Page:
Tags: Archeological sites, Countries visited, Italy, Themes, Tuscany
Volterra, known to the ancient Etruscans as Velathri, to the Romans as Volaterrae, is a town and municipality in the Tuscany region of Italy.
- Roman Theatre (1st century BC), excavated in the 1950s.
- Piazza dei Priori.
- Palazzo dei Priori. Begun in 1208 and finished in 1257.
- Pinacoteca (Art Gallery) in Palazzo Minucci-Solaini. The Gallery was founded in 1905 and consists mostly of works by Tuscan artists from 14th to 17th centuries. Includes a deposition by Rosso Fiorentino.
- Cathedral of Santa Maria Assunta. It was enlarged in the 13th century after an earthquake. It houses a ciborium and some angels by Mino da Fiesole, a notable wood Deposition (1228), a masterwork of Romanesque sculpture and the Sacrament Chapel, with paintings by Santi di Tito, Giovanni Balducci and Agostino Veracini.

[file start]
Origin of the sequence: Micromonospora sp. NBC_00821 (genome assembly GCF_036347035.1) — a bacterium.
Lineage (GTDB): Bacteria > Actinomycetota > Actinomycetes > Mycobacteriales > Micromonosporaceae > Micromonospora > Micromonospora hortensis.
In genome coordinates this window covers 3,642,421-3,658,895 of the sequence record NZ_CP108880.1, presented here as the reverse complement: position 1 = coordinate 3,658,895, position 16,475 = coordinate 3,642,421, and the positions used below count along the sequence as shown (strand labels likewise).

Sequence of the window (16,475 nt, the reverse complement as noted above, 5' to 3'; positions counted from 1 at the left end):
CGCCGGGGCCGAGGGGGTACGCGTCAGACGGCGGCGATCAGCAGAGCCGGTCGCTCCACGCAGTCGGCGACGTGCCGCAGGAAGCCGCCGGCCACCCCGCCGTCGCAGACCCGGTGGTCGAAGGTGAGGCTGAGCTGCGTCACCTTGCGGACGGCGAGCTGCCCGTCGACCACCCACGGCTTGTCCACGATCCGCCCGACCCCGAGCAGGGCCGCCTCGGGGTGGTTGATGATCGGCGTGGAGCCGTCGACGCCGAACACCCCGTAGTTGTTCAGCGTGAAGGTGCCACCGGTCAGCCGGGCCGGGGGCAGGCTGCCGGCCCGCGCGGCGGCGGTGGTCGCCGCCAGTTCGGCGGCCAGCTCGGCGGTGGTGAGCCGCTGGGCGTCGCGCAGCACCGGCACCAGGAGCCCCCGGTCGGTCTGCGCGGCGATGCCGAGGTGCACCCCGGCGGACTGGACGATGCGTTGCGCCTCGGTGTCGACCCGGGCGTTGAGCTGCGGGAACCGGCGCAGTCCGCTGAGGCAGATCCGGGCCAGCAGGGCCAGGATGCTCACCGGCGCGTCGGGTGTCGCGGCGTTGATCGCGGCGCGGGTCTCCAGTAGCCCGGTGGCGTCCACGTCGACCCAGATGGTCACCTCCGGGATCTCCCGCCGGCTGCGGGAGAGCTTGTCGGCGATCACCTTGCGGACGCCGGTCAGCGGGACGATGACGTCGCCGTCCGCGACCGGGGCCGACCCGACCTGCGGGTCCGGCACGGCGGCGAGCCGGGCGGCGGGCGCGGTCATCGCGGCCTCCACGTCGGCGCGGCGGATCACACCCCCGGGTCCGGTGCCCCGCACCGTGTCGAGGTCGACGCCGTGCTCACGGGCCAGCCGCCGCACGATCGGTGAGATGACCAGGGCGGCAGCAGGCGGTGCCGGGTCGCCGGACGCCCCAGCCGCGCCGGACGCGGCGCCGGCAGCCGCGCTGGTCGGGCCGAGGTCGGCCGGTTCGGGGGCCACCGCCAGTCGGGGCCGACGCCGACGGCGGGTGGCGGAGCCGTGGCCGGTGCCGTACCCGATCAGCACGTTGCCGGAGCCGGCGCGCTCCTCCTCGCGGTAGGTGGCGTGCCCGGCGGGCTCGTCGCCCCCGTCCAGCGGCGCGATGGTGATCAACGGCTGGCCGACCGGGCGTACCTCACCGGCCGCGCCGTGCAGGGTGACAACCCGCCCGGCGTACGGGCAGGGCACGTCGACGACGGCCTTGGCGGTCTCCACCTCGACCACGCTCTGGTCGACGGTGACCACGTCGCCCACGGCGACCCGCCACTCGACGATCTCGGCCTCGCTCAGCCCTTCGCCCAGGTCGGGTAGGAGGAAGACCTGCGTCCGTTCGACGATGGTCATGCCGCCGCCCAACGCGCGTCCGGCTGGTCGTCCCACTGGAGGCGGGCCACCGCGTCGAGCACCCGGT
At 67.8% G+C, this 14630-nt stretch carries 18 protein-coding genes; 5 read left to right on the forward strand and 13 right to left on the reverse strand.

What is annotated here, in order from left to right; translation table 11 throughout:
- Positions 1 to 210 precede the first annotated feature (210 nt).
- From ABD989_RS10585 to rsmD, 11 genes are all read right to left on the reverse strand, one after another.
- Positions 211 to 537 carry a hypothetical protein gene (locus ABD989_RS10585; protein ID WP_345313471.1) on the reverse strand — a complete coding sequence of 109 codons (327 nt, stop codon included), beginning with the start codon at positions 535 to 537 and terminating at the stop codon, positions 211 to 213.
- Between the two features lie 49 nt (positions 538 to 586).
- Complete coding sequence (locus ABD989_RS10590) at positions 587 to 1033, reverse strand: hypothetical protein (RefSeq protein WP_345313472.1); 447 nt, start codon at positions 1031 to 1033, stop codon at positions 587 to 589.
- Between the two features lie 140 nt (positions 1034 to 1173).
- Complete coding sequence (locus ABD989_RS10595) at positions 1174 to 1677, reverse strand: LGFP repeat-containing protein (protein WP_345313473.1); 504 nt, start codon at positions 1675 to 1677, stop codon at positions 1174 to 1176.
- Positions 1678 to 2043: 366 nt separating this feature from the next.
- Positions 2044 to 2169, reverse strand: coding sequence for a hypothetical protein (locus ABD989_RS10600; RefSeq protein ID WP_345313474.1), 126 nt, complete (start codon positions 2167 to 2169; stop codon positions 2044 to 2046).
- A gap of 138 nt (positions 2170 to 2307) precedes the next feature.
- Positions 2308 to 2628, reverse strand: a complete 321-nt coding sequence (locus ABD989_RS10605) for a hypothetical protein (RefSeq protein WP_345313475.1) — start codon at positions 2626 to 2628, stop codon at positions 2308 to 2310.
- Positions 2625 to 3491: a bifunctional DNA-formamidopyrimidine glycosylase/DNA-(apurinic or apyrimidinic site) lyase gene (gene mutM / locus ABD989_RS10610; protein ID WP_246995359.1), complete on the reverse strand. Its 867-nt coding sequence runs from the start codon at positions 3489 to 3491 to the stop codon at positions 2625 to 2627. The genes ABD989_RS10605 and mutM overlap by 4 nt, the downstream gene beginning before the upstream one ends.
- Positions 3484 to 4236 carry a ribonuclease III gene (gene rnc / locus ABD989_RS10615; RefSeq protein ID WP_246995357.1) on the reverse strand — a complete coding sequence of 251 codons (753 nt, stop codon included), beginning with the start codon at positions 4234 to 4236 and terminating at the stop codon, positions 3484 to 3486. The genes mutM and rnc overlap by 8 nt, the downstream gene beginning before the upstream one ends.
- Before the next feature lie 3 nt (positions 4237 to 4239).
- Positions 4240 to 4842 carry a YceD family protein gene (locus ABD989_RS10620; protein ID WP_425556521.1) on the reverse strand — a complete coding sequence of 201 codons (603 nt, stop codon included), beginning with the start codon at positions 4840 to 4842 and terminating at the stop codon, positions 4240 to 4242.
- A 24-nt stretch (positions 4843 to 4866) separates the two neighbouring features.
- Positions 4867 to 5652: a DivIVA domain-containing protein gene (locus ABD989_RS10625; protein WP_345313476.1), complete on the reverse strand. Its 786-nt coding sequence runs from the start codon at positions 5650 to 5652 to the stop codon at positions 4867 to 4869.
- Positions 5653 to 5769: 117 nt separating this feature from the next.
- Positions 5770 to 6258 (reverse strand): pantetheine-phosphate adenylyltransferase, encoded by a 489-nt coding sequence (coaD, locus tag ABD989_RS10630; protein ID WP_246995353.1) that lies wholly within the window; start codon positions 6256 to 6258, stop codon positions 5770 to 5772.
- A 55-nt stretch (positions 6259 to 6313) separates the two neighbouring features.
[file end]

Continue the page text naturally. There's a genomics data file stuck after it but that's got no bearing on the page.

- Medicean Fortress (Maschio), now a prison housing a noted restaurant.
- Guarnacci Etruscan Museum, with thousands of funeral urns dating back to the Hellenistic and Archaic periods. Main attractions are the bronze statuette “Shadow of the Night” and the sculpted effigy of an Etruscan couple in terra cotta.
- The Etruscan Walls, including the well-preserved Porta dell’Arco (3rd - 2nd centuries BC) and Porta Diana gates.
- Outside the city, in direction of Lajatico, is the Medici Villa di Spedaletto. Also in the neighbourhood, in the Valle Bona area, are excavations of Etruscan tombs.